Experiencing Interruptions?


Re:Tension is a short 20 minute film that follows the character Thapelo, a bright and capable university student, on a day where he is unwittingly forced to question the judgements of his tutors and peers, and delve deeper into his own actions, choices and beliefs.

Re:Tension addresses the topic of institutional racism and the gap in student retention amongst BAME (Black, Asian and Minority, Ethnic) students within British universities. The film was inspired by analysing statistical data that highlighted the unexplained dropout rate of BAME students.
The film attempts to provide an real insight into unconscious racial harassment within the Higher Education system and the micro-aggressions that often go unnoticed.

  • Ricardo Barker
  • Ricardo Barker
  • Ricardo Barker
  • Lladel Bryant
    Key Cast
  • Project Type:
  • Genres:
  • Runtime:
    18 minutes 20 seconds
  • Completion Date:
    November 7, 2019
  • Production Budget:
    1,000 GBP
  • Country of Origin:
    United Kingdom
  • Country of Filming:
    United Kingdom
  • Language:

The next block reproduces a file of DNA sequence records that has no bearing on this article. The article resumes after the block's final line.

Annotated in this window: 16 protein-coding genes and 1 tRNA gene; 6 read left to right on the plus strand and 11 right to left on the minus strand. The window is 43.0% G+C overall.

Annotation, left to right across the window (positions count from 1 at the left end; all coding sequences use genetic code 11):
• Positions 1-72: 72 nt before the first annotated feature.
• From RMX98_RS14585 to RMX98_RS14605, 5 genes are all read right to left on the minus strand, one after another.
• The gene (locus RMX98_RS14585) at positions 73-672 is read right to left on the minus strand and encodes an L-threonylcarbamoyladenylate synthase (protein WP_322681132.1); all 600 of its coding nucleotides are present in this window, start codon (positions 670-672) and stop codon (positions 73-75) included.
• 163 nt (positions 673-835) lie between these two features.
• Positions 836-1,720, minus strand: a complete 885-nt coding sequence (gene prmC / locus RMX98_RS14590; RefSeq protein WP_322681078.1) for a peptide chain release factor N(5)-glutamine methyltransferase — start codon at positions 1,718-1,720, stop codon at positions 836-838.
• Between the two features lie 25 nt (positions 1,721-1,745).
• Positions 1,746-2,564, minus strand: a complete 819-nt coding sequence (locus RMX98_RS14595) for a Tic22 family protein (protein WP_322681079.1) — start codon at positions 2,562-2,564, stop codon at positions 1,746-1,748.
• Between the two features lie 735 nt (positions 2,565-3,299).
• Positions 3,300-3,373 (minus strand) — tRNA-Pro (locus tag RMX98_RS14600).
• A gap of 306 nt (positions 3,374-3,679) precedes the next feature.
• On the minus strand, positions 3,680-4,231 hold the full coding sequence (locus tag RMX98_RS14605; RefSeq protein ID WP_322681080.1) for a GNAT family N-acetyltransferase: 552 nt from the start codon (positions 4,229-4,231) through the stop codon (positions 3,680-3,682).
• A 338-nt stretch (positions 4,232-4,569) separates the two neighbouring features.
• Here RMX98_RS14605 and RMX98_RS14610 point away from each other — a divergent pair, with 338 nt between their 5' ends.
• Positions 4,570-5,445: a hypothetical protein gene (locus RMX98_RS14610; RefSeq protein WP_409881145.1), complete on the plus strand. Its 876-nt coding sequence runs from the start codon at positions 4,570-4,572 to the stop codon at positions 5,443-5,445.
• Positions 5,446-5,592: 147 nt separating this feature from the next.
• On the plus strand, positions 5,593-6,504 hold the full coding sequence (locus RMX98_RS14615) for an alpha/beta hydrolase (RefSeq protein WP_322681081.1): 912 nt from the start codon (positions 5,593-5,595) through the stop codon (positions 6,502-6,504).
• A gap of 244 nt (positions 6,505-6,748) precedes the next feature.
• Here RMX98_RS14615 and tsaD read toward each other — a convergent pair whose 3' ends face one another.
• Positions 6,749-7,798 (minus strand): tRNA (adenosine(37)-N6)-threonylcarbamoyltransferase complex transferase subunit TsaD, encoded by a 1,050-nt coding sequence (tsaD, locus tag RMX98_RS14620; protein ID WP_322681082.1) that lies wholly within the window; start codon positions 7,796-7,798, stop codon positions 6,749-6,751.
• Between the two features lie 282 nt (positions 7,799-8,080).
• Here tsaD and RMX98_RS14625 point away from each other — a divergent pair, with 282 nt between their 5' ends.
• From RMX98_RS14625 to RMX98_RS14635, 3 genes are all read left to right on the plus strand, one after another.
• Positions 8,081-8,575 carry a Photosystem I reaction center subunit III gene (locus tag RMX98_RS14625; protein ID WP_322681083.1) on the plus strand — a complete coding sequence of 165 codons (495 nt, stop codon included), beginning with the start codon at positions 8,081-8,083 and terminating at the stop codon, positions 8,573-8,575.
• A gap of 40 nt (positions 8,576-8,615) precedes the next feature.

• Shooting Format:
  • Aspect Ratio:
  • Film Color:
  • First-time Filmmaker:
  • Student Project:
  • Festival International du Film PanAfricain de Cannes
    October 28, 2020
    French Premiere
    Official Selection
  • Queen Palm International Film Festival Palm Springs
    Palm Springs, CA 92262
    Official Selection
  • Learning on Screen Award
    United Kingdom
    April 18, 2021
    Educational Film Award Nomination
Director Biography - Ricardo Barker

Ricardo Barker is a filmmaker & musician residing in the north of England. He worked for ITV in the UK as a single camera television director before becoming a Freelancer of short-commissioned documentaries for the BBC and Channel 4. His passion lies in the cinematic portrayal of narrative drama. He is a Senior Lecturer in Film Production at Leeds Trinity University.

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Director Statement

Re:Tension is a short film that I wrote, produced, directed and scored. I felt compelled to make this dramatised film to provide ‘form’ to the daily actions that go unnoticed and draw attention to the microaggressions that can impact someone’s sense of belonging.

I was keen that the film didn’t resort to lecturing the viewer on what is, and what is not, appropriate behaviour – but instead enable the audience to reflect and provide their own answers to what remains a pervasive scourge within our culture.

The film was inspired by recent publications of survey data into the gaps in attainment and retention levels of Black, Asian and Minority Ethnic students in the UK. As a result of these findings it is becoming more widely recognised that institutionalised racism prevails throughout many UK universities and other major institutions.